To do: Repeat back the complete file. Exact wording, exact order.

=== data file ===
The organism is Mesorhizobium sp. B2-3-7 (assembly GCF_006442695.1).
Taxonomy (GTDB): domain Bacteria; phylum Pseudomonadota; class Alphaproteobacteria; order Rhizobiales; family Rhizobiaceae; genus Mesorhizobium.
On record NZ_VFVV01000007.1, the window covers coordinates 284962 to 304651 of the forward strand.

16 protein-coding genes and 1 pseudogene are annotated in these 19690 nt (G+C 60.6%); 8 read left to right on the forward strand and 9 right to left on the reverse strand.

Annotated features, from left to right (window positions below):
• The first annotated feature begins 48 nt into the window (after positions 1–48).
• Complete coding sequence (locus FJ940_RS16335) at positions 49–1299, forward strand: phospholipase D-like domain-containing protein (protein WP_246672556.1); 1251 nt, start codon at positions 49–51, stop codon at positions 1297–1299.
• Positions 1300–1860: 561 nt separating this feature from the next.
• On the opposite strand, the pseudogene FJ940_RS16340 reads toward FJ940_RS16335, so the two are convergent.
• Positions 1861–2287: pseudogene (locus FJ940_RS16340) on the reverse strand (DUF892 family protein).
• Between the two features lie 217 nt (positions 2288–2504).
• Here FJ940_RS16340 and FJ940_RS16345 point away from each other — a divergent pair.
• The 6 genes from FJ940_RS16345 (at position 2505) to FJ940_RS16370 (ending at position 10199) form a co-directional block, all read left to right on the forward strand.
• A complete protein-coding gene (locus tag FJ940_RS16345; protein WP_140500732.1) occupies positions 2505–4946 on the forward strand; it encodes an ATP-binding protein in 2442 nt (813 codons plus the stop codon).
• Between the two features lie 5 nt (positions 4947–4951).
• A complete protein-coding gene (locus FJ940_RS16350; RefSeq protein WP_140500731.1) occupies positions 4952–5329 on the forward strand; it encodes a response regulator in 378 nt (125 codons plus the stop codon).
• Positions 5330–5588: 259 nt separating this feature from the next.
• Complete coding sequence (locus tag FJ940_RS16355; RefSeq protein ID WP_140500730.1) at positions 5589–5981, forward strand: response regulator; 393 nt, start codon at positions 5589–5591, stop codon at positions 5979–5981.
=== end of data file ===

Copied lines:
The organism is Mesorhizobium sp. B2-3-7 (assembly GCF_006442695.1).
Taxonomy (GTDB): domain Bacteria; phylum Pseudomonadota; class Alphaproteobacteria; order Rhizobiales; family Rhizobiaceae; genus Mesorhizobium.
On record NZ_VFVV01000007.1, the window covers coordinates 284962 to 304651 of the forward strand.

16 protein-coding genes and 1 pseudogene are annotated in these 19690 nt (G+C 60.6%); 8 read left to right on the forward strand and 9 right to left on the reverse strand.

Annotated features, from left to right (window positions below):
• The first annotated feature begins 48 nt into the window (after positions 1–48).
• Complete coding sequence (locus FJ940_RS16335) at positions 49–1299, forward strand: phospholipase D-like domain-containing protein (protein WP_246672556.1); 1251 nt, start codon at positions 49–51, stop codon at positions 1297–1299.
• Positions 1300–1860: 561 nt separating this feature from the next.
• On the opposite strand, the pseudogene FJ940_RS16340 reads toward FJ940_RS16335, so the two are convergent.
• Positions 1861–2287: pseudogene (locus FJ940_RS16340) on the reverse strand (DUF892 family protein).
• Between the two features lie 217 nt (positions 2288–2504).
• Here FJ940_RS16340 and FJ940_RS16345 point away from each other — a divergent pair.
• The 6 genes from FJ940_RS16345 (at position 2505) to FJ940_RS16370 (ending at position 10199) form a co-directional block, all read left to right on the forward strand.
• A complete protein-coding gene (locus tag FJ940_RS16345; protein WP_140500732.1) occupies positions 2505–4946 on the forward strand; it encodes an ATP-binding protein in 2442 nt (813 codons plus the stop codon).
• Between the two features lie 5 nt (positions 4947–4951).
• A complete protein-coding gene (locus FJ940_RS16350; RefSeq protein WP_140500731.1) occupies positions 4952–5329 on the forward strand; it encodes a response regulator in 378 nt (125 codons plus the stop codon).
• Positions 5330–5588: 259 nt separating this feature from the next.
• Complete coding sequence (locus tag FJ940_RS16355; RefSeq protein ID WP_140500730.1) at positions 5589–5981, forward strand: response regulator; 393 nt, start codon at positions 5589–5591, stop codon at positions 5979–5981.